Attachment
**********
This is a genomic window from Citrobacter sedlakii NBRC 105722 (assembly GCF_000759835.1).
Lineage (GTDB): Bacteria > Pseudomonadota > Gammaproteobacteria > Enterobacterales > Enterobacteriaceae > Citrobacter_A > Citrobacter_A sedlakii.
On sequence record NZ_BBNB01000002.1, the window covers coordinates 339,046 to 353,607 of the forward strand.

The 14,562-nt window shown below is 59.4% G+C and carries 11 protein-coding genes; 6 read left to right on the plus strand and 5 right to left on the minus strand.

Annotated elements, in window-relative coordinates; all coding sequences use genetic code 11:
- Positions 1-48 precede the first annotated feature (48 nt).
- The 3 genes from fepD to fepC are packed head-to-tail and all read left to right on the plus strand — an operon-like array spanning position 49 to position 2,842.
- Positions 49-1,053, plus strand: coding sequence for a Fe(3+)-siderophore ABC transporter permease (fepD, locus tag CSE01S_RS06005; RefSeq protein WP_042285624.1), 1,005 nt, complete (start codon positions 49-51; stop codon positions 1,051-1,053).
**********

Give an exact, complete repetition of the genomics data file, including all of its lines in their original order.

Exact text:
This is a genomic window from Citrobacter sedlakii NBRC 105722 (assembly GCF_000759835.1).
Lineage (GTDB): Bacteria > Pseudomonadota > Gammaproteobacteria > Enterobacterales > Enterobacteriaceae > Citrobacter_A > Citrobacter_A sedlakii.
On sequence record NZ_BBNB01000002.1, the window covers coordinates 339,046 to 353,607 of the forward strand.

The 14,562-nt window shown below is 59.4% G+C and carries 11 protein-coding genes; 6 read left to right on the plus strand and 5 right to left on the minus strand.

Annotated elements, in window-relative coordinates; all coding sequences use genetic code 11:
- Positions 1-48 precede the first annotated feature (48 nt).
- The 3 genes from fepD to fepC are packed head-to-tail and all read left to right on the plus strand — an operon-like array spanning position 49 to position 2,842.
- Positions 49-1,053, plus strand: coding sequence for a Fe(3+)-siderophore ABC transporter permease (fepD, locus tag CSE01S_RS06005; RefSeq protein WP_042285624.1), 1,005 nt, complete (start codon positions 49-51; stop codon positions 1,051-1,053).